I know most people trade up cars with some frequency but I don't follow that trend most of the time. I am more utilitarian and save my $ for other things, since I don't have it in Richie Rich quantities and even if I did I tend to try and save it whenever possible.

    Of course I have the "Oooh Shiny Thing" complex that comes along with the Y chromosome, it seems. I just try and resist it whenever possible. I dont always do a great job with that, but getting back to my original point, if the Model S looked like a K car or a minivan I would still be purchasing it. It's the concept and the functionality that wooed me, not the bling. The bling is nice, but for me it is really besides the point. I would suspect that many of the early adopters are also in it for the BEV green side of things as well. And I bet a lot of them would like to justify the purchase with a possible battery replacement/upgrade in the future as that makes the cost more reasonable as a long term purchase, at least from my perspective.

    I do however, understand what you are getting at as I suspect that the majority of americans with the means think more along the lines of what you have suggested.

    Cheers.
     
  16. VolkerP

    VolkerP EU Model S P-37

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    Sure thing I'll want the latest and greatest in 2020. But can I afford it? Put another way, can I afford a car that will be completely outdated in 7 years because Tesla today won't commit on any upgrade-ability? They will find out the hard way that protecting the customer's investment is the best way to protect TM's investments.:crying:
     
  17. Ardie

    Ardie Member

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    My worthless opinion is that the Model S's controller may be so closely designed to the properties of a lithium ion battery that Tesla cannot guarantee that it will be useable on batteries of the future.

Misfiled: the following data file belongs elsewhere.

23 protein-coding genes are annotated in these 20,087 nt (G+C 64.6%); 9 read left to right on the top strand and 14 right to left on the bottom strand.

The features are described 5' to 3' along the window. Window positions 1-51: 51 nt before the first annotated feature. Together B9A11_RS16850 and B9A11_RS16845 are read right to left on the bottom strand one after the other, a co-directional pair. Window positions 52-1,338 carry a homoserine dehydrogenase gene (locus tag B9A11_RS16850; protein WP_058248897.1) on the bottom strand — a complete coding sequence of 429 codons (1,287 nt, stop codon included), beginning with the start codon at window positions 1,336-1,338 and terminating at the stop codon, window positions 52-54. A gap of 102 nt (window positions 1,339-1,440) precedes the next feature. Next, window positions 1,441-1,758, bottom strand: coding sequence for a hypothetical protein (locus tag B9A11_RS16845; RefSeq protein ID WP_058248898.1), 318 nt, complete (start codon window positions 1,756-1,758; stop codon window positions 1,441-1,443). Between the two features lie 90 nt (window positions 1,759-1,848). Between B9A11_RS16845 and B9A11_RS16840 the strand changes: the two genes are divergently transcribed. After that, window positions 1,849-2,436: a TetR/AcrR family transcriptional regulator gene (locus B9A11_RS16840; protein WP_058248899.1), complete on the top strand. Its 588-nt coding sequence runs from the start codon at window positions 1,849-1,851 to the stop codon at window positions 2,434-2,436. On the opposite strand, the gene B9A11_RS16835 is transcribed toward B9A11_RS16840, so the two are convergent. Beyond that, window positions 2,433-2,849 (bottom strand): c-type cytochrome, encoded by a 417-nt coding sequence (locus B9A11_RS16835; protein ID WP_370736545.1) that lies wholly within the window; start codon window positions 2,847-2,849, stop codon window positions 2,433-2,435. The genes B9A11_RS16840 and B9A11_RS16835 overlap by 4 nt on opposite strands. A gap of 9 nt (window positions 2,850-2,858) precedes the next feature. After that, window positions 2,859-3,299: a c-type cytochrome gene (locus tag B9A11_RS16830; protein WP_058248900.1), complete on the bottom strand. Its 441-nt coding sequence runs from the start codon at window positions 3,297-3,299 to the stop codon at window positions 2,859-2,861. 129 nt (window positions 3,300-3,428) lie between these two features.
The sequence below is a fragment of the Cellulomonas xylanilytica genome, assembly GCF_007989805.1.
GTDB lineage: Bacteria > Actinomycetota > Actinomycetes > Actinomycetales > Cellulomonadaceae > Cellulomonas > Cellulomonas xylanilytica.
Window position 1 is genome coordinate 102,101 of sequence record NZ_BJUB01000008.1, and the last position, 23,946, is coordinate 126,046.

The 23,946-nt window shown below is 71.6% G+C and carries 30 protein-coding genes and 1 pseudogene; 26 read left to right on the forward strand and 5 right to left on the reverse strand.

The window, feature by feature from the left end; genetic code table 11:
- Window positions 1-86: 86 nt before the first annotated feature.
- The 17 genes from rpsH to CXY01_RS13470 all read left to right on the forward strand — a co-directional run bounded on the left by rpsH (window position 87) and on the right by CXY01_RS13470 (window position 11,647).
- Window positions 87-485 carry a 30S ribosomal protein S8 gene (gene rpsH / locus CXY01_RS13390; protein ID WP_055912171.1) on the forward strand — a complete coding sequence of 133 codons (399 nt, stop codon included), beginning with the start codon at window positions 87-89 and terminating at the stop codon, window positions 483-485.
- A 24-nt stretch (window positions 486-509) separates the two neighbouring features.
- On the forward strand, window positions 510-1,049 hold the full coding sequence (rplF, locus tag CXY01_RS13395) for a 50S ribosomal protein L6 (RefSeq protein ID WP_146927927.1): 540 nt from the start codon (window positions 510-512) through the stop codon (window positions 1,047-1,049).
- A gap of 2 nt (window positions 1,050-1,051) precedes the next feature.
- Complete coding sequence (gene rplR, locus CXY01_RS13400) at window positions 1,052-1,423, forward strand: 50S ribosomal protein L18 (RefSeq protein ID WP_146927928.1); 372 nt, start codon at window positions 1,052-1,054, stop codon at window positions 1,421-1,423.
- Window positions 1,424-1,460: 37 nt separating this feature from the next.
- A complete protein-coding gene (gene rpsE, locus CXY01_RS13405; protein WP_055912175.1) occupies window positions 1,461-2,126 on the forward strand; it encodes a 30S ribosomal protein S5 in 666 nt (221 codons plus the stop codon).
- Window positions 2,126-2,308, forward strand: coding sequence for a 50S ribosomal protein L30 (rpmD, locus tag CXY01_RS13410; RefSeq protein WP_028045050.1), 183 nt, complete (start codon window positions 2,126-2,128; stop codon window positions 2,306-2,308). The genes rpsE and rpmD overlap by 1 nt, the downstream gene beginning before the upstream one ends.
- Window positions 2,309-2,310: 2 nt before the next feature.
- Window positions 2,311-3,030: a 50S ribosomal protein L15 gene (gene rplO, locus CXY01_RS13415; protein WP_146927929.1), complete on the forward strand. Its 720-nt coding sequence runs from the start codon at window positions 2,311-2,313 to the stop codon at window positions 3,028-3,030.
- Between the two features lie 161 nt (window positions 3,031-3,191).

Replacing both the battery *and* the controller may prove to be cost-prohibitive. So they're saying "no" -- for now.

    Even the 2-year old iPhone 4 charger is incompatible with an iPhone 5.

    -- Ardie
    I not sure your 2013 Model S will be compatible with a 2021 deuterium-cobalt-polymer battery.
     
  18. Ceilidh

    Ceilidh Member

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    there is some merit to these thoughts Ardie.

    However, I don't see how this would prohibit a person that originally bought a 60 kWh battery from replacing it with an 85 kWh when the time comes. We know they are compatible with everything else in the car. The Tesla statement would seem to prohibit this as well, which to me is just asinine.

    As always, just MHO.

    Cheers
     
  19. Longhorn92

    Longhorn92 MS VIN #10103 (40 kWh)

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    Unfortunately, I have an e-mail from Walter Franck from March 2012 stating that it is possible to upgrade in the future from 40 kWh to 85 kWh, and that it would get you the extra range and faster 0-60 time.
     
  20. ElSupreme

    ElSupreme Model S 03182

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    But we don't actually know what differences there are between the 85kWh and the 60kWh. Are all the wiring harnesses the same? Do the battery packs have the same weight? Same CG? Are the suspension setups the same? Do they have different programming? Different firmware?

    Tesla knows these things. And I imagine they tried to make the as similar as possible, but cost, and testing may have drifted them apart. There are certain expectations with a factory part that don't come with aftermarket parts. I don't see why Tesla would commit to allowing people to upgrade their packs. If they can offer a bulletproof solution they will. But Tesla doesn't want to get people's hopes up.

    I think it might happen (at least SC60kWh to 85kWh may be possible) but don't bet on it.